The idea of hopping into a vehicle and rambling across the country may seem almost quaint – it’s something you might have done in a station wagon in the 1950s, or in a VW camper van in the 1960s or 70s. For a few decades now, a generation that grew up in hot backseats has gone a different direction with their own vacations: planning extended stays in single spots, looking for beachside shacks and mountain lake cabin rentals.
There’s nothing wrong with that, but nobody should be surprised that rambling vacations are making a comeback. The millennial generation is a mobile one, willing to move from spot to spot for work and pleasure. They’re driving up prices on vintage camper vans and are converting old vehicles into full-time residences. Search for “van life” on Google and you’ll find Facebook pages, Twitter accounts, and websites glorifying a nomad lifestyle.
There are joys to be had on the open road, so consider making your next vacation a rambling one. Here’s how to do it.
There are a few different ways to take your big road trip. The simplest way is to take your everyday vehicle. If you do this, you’re going to have to find places to stay the night. That means doing at least a little bit of planning before you hit the road, scoping out potential hotels and motels – or campsites, if you bring a tent and are prepared to sleep outdoors.
If you want to sleep in your vehicle, you’ll need a camper van, an RV, or a custom vehicle. You can choose to rent or buy these – if you want to leave soon and this is your first road trip vacation, renting is probably the way to go. If you do a custom conversion, be sure to look into registering your vehicle as an RV – many RV parks will not let your custom school bus conversion onto the property if you don’t have it properly certified as an RV.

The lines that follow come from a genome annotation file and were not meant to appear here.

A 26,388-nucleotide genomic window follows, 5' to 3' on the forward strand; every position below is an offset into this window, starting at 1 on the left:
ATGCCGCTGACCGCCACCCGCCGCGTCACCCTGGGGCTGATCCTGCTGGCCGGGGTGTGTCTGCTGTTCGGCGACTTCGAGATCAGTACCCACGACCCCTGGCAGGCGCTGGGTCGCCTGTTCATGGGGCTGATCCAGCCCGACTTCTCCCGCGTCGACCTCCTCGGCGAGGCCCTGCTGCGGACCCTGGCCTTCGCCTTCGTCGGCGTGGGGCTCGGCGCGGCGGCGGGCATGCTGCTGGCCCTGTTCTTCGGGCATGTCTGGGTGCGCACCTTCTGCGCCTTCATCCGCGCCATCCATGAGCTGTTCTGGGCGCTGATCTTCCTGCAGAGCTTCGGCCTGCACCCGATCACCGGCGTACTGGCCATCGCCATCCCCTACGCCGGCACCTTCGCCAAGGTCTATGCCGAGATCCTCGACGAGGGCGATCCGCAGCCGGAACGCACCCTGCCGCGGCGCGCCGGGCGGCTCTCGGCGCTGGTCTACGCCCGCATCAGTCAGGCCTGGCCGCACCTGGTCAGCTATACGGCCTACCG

You’ll want to plan out your route at least a little bit before you leave home. You want to make sure that you get to the next motel or RV park at a reasonable hour, so that you aren’t driving late into the night. You’ll also want to call ahead and make sure that these places have room for you!
A circular route is a great way to see something new every day – with an out-and-back route, you’ll be driving home through the same scenery that you saw on the way out. Try to cap your driving days lower than you feel you need to, so that you never get too tired of driving. If you feel up to it on a given day, you can always call another campsite, motel, or RV park and just keep driving! But when it comes to the plan, be conservative. Nothing about a nomad vacation should be stressful.
What to do
What will you see on your nomad vacation? Natural wonders are always a great choice for this sort of trip, and many of them are surrounded by campsites and motels that cater to people who are doing exactly what you are doing. Cities can be tougher for people driving big RVs, so keep that in mind as you plan.
Depending on what sort of destinations you’ll be seeing, you may find yourself stopping at neat bars or even marijuana dispensaries. Remember that you’re on a driving vacation – you may be miles from your motel, not a short subway ride from your hostel. Stay sober if you have any more driving to do, because nothing can ruin a vacation as quickly as a brush with the law or – more importantly – danger to yourself and others.
No matter where you choose to go or what you choose to see, remember that being free and spontaneous is the point of a nomad vacation. Don’t rush from spot to spot – enjoy living in the moment, and relax! This laid-back quality is the best thing about a nomad vacation, and it’s how a vacation was always meant to feel.